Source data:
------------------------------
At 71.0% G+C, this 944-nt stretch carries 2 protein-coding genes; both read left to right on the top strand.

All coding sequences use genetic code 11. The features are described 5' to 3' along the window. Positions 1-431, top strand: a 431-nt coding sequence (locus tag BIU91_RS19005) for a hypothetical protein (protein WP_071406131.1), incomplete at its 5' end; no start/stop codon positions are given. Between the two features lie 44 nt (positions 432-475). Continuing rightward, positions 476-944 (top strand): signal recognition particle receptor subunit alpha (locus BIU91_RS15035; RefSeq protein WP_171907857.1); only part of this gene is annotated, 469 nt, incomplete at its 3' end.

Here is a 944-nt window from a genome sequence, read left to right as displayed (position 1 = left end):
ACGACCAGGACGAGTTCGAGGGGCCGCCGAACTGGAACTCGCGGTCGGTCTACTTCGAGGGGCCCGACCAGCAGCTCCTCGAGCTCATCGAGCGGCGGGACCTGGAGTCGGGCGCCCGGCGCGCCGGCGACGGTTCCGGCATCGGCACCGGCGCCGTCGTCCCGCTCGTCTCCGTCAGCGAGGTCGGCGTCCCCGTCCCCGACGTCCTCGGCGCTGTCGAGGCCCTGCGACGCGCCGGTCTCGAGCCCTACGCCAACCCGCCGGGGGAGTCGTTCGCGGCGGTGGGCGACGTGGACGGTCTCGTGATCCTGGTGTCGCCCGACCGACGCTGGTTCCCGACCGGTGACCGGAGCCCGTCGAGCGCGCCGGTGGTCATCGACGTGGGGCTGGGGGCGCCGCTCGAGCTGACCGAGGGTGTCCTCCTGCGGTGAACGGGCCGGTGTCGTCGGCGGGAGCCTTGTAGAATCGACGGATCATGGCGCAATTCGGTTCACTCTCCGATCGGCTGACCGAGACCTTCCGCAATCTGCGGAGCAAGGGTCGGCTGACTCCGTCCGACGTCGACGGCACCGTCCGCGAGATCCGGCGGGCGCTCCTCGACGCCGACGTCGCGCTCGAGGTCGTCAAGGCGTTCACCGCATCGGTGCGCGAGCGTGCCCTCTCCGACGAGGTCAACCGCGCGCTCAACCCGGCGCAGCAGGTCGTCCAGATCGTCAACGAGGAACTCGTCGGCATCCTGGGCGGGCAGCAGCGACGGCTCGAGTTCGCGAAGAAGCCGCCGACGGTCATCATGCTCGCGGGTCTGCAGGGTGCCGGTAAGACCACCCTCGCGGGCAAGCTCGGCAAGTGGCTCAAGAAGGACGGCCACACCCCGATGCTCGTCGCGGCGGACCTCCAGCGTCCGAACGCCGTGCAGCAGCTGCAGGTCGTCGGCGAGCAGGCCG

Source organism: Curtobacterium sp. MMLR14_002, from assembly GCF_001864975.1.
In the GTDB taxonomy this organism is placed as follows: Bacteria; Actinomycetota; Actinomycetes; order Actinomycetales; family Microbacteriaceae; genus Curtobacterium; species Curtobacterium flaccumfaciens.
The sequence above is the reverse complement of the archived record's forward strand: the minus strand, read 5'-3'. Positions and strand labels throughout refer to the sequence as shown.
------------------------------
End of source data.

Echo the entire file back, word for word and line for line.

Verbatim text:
At 71.0% G+C, this 944-nt stretch carries 2 protein-coding genes; both read left to right on the top strand.

All coding sequences use genetic code 11. The features are described 5' to 3' along the window. Positions 1-431, top strand: a 431-nt coding sequence (locus tag BIU91_RS19005) for a hypothetical protein (protein WP_071406131.1), incomplete at its 5' end; no start/stop codon positions are given. Between the two features lie 44 nt (positions 432-475). Continuing rightward, positions 476-944 (top strand): signal recognition particle receptor subunit alpha (locus BIU91_RS15035; RefSeq protein WP_171907857.1); only part of this gene is annotated, 469 nt, incomplete at its 3' end.

Here is a 944-nt window from a genome sequence, read left to right as displayed (position 1 = left end):
ACGACCAGGACGAGTTCGAGGGGCCGCCGAACTGGAACTCGCGGTCGGTCTACTTCGAGGGGCCCGACCAGCAGCTCCTCGAGCTCATCGAGCGGCGGGACCTGGAGTCGGGCGCCCGGCGCGCCGGCGACGGTTCCGGCATCGGCACCGGCGCCGTCGTCCCGCTCGTCTCCGTCAGCGAGGTCGGCGTCCCCGTCCCCGACGTCCTCGGCGCTGTCGAGGCCCTGCGACGCGCCGGTCTCGAGCCCTACGCCAACCCGCCGGGGGAGTCGTTCGCGGCGGTGGGCGACGTGGACGGTCTCGTGATCCTGGTGTCGCCCGACCGACGCTGGTTCCCGACCGGTGACCGGAGCCCGTCGAGCGCGCCGGTGGTCATCGACGTGGGGCTGGGGGCGCCGCTCGAGCTGACCGAGGGTGTCCTCCTGCGGTGAACGGGCCGGTGTCGTCGGCGGGAGCCTTGTAGAATCGACGGATCATGGCGCAATTCGGTTCACTCTCCGATCGGCTGACCGAGACCTTCCGCAATCTGCGGAGCAAGGGTCGGCTGACTCCGTCCGACGTCGACGGCACCGTCCGCGAGATCCGGCGGGCGCTCCTCGACGCCGACGTCGCGCTCGAGGTCGTCAAGGCGTTCACCGCATCGGTGCGCGAGCGTGCCCTCTCCGACGAGGTCAACCGCGCGCTCAACCCGGCGCAGCAGGTCGTCCAGATCGTCAACGAGGAACTCGTCGGCATCCTGGGCGGGCAGCAGCGACGGCTCGAGTTCGCGAAGAAGCCGCCGACGGTCATCATGCTCGCGGGTCTGCAGGGTGCCGGTAAGACCACCCTCGCGGGCAAGCTCGGCAAGTGGCTCAAGAAGGACGGCCACACCCCGATGCTCGTCGCGGCGGACCTCCAGCGTCCGAACGCCGTGCAGCAGCTGCAGGTCGTCGGCGAGCAGGCCG

Source organism: Curtobacterium sp. MMLR14_002, from assembly GCF_001864975.1.
In the GTDB taxonomy this organism is placed as follows: Bacteria; Actinomycetota; Actinomycetes; order Actinomycetales; family Microbacteriaceae; genus Curtobacterium; species Curtobacterium flaccumfaciens.
The sequence above is the reverse complement of the archived record's forward strand: the minus strand, read 5'-3'. Positions and strand labels throughout refer to the sequence as shown.